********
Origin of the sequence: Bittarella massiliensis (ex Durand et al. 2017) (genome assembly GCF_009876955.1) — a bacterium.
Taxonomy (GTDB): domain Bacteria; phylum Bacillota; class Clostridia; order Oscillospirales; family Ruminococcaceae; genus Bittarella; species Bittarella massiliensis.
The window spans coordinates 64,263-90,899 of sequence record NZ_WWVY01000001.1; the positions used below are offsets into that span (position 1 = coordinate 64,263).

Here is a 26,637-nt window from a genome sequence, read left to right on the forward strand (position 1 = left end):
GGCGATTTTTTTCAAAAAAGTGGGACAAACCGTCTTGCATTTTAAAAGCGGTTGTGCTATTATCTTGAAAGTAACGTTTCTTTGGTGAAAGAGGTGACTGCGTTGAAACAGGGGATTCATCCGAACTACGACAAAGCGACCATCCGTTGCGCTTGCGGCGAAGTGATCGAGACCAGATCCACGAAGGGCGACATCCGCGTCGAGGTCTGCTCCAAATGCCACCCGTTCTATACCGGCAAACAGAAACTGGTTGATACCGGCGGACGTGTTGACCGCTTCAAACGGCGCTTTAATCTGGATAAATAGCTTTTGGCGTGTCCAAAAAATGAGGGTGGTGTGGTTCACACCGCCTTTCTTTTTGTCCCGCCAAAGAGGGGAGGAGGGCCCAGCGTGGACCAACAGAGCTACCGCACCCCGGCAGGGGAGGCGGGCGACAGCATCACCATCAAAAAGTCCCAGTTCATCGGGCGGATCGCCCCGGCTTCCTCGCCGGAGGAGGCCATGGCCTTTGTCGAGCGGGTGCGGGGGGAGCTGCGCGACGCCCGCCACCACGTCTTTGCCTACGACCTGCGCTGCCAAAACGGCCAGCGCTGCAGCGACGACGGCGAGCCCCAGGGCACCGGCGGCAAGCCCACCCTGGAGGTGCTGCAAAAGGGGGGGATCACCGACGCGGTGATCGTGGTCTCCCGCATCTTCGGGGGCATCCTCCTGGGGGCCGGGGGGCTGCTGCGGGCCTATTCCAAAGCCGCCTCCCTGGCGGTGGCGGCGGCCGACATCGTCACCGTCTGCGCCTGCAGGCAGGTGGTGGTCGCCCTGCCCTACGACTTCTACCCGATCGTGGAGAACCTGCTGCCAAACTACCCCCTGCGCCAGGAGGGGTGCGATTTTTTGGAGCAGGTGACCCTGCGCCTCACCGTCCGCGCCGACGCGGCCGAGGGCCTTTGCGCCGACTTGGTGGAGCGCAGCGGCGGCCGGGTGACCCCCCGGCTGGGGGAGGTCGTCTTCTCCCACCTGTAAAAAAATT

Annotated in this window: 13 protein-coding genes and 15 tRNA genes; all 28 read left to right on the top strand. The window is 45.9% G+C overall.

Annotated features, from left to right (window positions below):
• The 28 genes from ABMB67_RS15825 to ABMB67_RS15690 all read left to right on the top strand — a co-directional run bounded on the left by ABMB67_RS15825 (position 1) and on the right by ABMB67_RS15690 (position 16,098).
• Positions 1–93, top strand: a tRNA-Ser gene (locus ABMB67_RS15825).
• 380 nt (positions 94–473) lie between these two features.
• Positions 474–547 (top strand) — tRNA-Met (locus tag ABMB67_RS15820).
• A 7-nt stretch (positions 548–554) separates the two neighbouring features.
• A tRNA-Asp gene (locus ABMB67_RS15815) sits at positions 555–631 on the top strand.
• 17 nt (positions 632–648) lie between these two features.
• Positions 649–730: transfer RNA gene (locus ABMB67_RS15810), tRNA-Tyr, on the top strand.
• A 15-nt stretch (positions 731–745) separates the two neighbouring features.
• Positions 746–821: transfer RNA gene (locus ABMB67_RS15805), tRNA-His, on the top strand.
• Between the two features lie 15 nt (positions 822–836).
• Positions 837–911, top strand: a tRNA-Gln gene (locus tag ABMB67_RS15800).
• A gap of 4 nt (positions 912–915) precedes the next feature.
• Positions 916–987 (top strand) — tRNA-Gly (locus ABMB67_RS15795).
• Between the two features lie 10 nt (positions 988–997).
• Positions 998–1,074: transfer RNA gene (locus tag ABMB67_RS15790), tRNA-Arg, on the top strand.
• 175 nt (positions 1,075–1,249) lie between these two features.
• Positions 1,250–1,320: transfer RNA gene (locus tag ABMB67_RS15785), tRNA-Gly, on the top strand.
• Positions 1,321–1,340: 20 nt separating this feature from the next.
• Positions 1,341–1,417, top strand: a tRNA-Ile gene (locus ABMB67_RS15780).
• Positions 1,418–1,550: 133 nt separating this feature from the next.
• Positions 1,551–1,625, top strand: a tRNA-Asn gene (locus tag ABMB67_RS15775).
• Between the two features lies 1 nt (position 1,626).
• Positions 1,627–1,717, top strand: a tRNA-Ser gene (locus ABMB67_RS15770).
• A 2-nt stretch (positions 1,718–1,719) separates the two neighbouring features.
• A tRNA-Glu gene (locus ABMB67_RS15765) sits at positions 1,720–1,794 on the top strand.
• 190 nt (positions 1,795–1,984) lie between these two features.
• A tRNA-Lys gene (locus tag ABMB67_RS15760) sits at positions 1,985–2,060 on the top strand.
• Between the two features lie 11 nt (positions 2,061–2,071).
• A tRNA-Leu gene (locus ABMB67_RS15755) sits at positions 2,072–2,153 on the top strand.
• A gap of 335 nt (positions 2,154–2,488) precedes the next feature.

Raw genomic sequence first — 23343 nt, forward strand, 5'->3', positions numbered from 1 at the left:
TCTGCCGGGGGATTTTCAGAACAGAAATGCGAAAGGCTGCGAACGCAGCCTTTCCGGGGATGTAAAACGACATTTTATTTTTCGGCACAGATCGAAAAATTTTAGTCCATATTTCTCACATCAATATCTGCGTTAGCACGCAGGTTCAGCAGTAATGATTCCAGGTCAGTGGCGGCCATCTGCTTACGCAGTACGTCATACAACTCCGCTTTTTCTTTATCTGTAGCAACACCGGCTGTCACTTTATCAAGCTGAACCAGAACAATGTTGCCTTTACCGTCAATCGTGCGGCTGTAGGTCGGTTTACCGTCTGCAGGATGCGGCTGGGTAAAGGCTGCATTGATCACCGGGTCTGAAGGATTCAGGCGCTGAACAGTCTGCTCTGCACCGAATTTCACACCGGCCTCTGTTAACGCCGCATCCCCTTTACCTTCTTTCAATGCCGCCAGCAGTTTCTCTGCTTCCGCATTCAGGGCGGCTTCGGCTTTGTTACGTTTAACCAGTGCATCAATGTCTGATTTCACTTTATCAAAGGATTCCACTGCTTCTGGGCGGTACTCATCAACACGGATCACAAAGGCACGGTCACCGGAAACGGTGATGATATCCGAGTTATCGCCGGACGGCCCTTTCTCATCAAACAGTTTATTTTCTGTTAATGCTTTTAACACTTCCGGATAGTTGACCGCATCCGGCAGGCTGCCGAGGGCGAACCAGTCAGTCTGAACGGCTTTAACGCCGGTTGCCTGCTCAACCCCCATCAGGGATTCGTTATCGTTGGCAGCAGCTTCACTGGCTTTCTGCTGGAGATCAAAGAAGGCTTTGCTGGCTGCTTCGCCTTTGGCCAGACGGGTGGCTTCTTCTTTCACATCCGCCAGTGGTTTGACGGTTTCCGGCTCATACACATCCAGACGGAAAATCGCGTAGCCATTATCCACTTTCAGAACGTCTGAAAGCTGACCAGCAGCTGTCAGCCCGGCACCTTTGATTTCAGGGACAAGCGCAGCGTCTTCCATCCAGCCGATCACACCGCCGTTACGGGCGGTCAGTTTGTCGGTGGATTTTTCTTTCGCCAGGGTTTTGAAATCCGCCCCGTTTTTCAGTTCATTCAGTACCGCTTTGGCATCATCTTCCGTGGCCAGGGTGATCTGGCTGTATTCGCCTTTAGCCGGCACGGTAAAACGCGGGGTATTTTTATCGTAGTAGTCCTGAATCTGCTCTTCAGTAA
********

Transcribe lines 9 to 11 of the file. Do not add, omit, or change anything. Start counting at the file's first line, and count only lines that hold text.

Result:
• Positions 1–93, top strand: a tRNA-Ser gene (locus ABMB67_RS15825).
• 380 nt (positions 94–473) lie between these two features.
• Positions 474–547 (top strand) — tRNA-Met (locus tag ABMB67_RS15820).